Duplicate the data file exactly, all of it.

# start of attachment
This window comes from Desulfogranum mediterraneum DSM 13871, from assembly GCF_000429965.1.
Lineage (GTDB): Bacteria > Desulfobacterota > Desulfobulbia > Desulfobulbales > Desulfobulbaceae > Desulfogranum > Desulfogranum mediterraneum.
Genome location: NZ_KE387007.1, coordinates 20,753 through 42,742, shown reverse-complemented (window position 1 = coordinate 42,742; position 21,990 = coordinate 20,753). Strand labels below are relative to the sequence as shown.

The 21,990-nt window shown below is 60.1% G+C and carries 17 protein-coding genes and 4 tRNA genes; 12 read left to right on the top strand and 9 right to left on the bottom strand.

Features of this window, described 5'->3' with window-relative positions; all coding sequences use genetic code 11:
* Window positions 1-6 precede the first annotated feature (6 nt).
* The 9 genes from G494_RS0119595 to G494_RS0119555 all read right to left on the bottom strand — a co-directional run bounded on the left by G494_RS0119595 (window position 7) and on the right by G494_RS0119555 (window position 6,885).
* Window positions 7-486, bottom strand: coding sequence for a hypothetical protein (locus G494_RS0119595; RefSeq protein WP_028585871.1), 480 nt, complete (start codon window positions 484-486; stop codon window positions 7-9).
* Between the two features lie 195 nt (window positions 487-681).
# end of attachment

This window comes from Desulfogranum mediterraneum DSM 13871, from assembly GCF_000429965.1.
Lineage (GTDB): Bacteria > Desulfobacterota > Desulfobulbia > Desulfobulbales > Desulfobulbaceae > Desulfogranum > Desulfogranum mediterraneum.
Genome location: NZ_KE387007.1, coordinates 20,753 through 42,742, shown reverse-complemented (window position 1 = coordinate 42,742; position 21,990 = coordinate 20,753). Strand labels below are relative to the sequence as shown.

The 21,990-nt window shown below is 60.1% G+C and carries 17 protein-coding genes and 4 tRNA genes; 12 read left to right on the top strand and 9 right to left on the bottom strand.

Features of this window, described 5'->3' with window-relative positions; all coding sequences use genetic code 11:
* Window positions 1-6 precede the first annotated feature (6 nt).
* The 9 genes from G494_RS0119595 to G494_RS0119555 all read right to left on the bottom strand — a co-directional run bounded on the left by G494_RS0119595 (window position 7) and on the right by G494_RS0119555 (window position 6,885).
* Window positions 7-486, bottom strand: coding sequence for a hypothetical protein (locus G494_RS0119595; RefSeq protein WP_028585871.1), 480 nt, complete (start codon window positions 484-486; stop codon window positions 7-9).
* Between the two features lie 195 nt (window positions 487-681).